At this point in time, I doubt seriously there is a living soul who isn’t familiar with the idea behind eBay. Basically, eBay is the world’s largest garage sale/auction, available 24 hours a day, via the Internet. If you want it -- with the exception of firearms, explosives, certain body parts and babies -- there is very little chance that it can’t be found and purchased on eBay. The only limiting factor is how much you’re willing to pay.
At first, watching my wife do the eBay thing was kind of fun. She would find things and bid on them, and it was entertaining to see her face light up when she won something. It didn’t take long, however, before a disturbing pattern began to emerge.
“Nice lampshade, Babe.”
“Thanks, just a little something I picked up on eBay.”
“Are you starting to collect things with a wizard and dragon theme, or was this something for somebody else -- I hope?”
“Well, it’s not really something we’ll be able to use, but the seller was offering free shipping, and there were only two other bids, and it wasn’t very much, and I just thought I’d help the seller get a better price, and ... well ... my bid was the only one placed in the last ten days of the auction.”
Realizing that millions of people are perfectly happy with their eBay purchases, maybe my issue with the electronic auction house is just that: my issue. However, by way of personal experience, I believe there is a solid reason most of the goodies are for sale on eBay: the current owners don’t want them. And judging by some of the stuff that has taken up residence at our house, there are very sound reasons the items are longer wanted. In fact, it might be an accurate statement to say items end up on eBay because the owners are too embarrassed to either haul them to the dump, or set them out for public display awaiting the garbage collectors. All transactions are made with pseudonyms, so anonymity is assured. More to the point, Georgia’s eBay adventures are a twist on that old saying, “One man’s junk is another’s treasure,” except the phrase should be, “One man’s junk will end up on our doorstep.”
The preoccupation with eBay can go beyond just an alternative way to shop and evolve into what, at best, could be described as an alternative lifestyle. At worst, it could be described as an addiction, similar to gambling.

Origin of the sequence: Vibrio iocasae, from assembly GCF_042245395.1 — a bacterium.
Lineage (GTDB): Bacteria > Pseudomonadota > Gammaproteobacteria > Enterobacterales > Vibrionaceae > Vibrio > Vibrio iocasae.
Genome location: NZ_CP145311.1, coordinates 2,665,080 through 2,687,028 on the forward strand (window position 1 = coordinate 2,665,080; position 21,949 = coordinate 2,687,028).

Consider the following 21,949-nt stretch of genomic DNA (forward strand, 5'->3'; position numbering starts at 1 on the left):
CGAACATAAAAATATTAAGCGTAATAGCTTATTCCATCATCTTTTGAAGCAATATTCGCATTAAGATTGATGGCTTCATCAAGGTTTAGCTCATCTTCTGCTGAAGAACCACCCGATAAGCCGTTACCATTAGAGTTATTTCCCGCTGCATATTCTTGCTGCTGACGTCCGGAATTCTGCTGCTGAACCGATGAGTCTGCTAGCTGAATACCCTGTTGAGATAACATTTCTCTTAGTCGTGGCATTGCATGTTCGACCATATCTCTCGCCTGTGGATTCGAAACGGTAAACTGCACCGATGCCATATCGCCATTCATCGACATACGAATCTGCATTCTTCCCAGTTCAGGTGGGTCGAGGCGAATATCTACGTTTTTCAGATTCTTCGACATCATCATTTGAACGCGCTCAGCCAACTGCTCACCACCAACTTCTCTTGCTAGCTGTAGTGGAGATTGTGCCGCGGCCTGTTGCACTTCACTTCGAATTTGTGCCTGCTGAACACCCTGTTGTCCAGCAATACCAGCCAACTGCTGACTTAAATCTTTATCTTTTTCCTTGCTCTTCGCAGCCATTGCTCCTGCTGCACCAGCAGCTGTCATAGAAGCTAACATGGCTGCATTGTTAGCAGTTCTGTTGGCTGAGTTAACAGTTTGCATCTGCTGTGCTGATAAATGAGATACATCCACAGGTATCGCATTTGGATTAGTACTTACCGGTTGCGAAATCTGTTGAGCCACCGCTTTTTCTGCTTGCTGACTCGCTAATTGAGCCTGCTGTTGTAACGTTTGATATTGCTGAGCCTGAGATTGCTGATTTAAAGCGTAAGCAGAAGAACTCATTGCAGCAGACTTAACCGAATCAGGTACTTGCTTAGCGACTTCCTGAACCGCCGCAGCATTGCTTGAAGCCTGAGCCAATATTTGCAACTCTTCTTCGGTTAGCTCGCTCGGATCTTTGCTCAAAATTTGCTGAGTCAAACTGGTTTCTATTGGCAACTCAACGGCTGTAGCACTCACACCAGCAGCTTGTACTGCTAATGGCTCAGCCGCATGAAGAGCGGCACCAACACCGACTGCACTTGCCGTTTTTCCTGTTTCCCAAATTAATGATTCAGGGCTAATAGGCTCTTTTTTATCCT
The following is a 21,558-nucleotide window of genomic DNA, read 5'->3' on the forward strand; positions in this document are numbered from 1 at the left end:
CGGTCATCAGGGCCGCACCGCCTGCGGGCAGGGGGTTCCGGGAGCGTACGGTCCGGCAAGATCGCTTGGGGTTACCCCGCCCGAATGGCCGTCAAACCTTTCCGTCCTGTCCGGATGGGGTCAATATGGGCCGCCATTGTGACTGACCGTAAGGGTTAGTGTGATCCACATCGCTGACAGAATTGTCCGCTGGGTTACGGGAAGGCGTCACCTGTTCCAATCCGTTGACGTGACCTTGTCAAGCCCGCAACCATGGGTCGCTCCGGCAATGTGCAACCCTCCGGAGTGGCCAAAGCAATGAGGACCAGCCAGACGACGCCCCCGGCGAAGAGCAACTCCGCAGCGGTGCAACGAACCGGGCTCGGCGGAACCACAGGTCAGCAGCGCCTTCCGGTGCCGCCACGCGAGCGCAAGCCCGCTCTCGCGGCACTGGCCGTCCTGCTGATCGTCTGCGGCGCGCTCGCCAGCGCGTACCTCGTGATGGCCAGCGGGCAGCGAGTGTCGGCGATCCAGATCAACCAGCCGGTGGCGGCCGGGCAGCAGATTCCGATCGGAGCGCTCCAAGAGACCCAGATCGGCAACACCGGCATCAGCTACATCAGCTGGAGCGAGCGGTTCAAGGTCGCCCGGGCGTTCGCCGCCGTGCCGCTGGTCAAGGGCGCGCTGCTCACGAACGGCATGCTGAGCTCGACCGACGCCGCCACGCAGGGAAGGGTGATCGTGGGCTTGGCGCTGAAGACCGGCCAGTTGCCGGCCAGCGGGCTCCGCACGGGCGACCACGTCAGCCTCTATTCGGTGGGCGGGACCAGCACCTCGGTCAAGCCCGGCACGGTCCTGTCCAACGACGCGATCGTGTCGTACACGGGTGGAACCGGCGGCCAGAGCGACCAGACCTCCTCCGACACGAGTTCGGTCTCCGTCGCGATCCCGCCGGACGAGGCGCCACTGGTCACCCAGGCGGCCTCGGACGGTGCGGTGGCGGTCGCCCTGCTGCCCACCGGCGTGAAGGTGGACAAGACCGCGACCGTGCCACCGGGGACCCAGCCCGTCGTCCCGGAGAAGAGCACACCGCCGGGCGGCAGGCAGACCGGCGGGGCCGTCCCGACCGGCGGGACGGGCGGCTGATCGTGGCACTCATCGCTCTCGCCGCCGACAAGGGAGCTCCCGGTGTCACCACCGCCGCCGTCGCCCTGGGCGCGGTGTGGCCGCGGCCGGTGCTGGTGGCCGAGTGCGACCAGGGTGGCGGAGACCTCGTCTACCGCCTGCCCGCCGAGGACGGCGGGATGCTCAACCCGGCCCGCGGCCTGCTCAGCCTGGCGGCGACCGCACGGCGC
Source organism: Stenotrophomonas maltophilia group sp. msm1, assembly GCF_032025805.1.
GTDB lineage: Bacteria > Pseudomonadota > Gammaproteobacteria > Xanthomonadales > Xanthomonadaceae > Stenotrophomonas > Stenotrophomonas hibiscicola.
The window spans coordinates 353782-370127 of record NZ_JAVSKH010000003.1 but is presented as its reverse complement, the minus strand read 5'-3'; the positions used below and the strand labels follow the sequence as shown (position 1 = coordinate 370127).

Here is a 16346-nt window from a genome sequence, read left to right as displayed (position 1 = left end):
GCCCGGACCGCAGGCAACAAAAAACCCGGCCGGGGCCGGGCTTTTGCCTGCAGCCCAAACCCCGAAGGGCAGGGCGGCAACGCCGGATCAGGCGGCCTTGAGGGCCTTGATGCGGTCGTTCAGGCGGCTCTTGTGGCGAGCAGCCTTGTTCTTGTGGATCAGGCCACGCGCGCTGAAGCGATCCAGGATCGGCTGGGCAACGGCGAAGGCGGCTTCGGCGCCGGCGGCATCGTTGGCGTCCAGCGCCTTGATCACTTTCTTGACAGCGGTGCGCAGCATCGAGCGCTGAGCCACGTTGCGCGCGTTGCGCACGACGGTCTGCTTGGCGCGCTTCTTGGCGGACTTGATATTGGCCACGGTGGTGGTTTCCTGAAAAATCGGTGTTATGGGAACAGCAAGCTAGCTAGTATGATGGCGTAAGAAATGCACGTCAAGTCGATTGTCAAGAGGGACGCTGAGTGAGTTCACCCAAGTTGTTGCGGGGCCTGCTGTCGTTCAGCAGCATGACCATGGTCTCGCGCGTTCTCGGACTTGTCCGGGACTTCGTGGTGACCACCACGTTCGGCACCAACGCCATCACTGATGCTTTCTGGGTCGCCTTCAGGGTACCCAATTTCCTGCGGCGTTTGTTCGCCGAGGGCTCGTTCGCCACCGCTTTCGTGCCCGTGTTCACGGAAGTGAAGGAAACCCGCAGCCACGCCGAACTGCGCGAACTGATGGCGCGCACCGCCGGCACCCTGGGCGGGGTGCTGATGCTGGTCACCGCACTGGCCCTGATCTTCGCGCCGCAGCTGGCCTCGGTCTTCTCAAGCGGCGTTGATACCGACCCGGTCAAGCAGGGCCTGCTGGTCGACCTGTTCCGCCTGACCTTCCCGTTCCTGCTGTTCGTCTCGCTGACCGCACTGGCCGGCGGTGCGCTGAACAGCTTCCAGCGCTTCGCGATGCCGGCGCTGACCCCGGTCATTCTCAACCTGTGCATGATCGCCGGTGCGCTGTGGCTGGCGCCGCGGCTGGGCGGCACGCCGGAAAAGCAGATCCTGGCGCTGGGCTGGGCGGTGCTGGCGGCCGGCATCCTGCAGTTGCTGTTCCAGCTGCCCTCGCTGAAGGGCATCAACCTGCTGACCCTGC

Last week, one of Georgia’s co-workers provided a good example of eBayholism. Over lunch, he described his eBay guerilla tactics.
“We were going neck and neck, see?” he explained as his eyes grew glassy. “I’d up the bid by a buck and the other guy would up it by fifty cents. We got right down to the last half hour of the auction, and I noticed a pattern in the other guy’s bidding. It only took him about 40 seconds to post his bid. There was no doubt about it, that bum was pre-typing his bid, based on my habit of raising a dollar, and just punched it in as soon as he saw I bid. So when the auction got down to the last minute, I slid in my dollar bid, and padded it by fifty-five cents. Oh yeah, I nailed him!”
With that, he jumped up for a little victory dance, which proved to be somewhat embarrassing because the restaurant was rather crowded.
“So, how’d you do on the price?” I asked.
“Well,” he replied, shrugging as he sat back down, “I paid about four times what it was worth. But that’s not important. I won!”
Things just may be getting out of hand at our house, too.
Any time I mention that I’m thinking about buying something, Georgia rushes off to her computer and starts tapping away. Her home page is eBay.
Georgia uses a laptop, and to ensure total convenience, our son-in-law set us up with a wireless Internet connection for it. It was supposed to ensure total convenience. Instead, it enables Georgia to eBay nonstop throughout the house, at any time of the day. I half expect to find her huddled over her laptop in bed at two in the morning, chortling to herself about final bids and counting down the minutes on items located on the East Coast.
She has every time zone in the country, and a few overseas, memorized. I caught her surfing eBay for watches the other day, and asked what she was doing.
“I’m looking for a good buy on digital watches with alarms. I need to keep track of when various items are going to expire, so I can check on them. Hey, look! This guy has a gross of Chinese digitals up for grabs. I’m bidding on that!”
We’ve also forsaken all other kinds of entertainment.
“Hey, Babe, why don’t we go out for dinner and catch a movie?”
“Can’t ... ” tappity-tappity, “I’ve got three live ones due to finish up in the next three hours.”
Shoot, I don’t run to the dump to get rid of garbage anymore, I go in order to get rid of all the shipping boxes from eBay purchases so we can pull the cars into the garage.
It’s time for some intervention. I’m thinking about getting some sort of self-help program for breaking habitual behavior. Maybe I’ll mention it to Georgia; I’m sure there’s something like that on eBay.
A.E. Poynor is a freelance writer who lives in Kenai.
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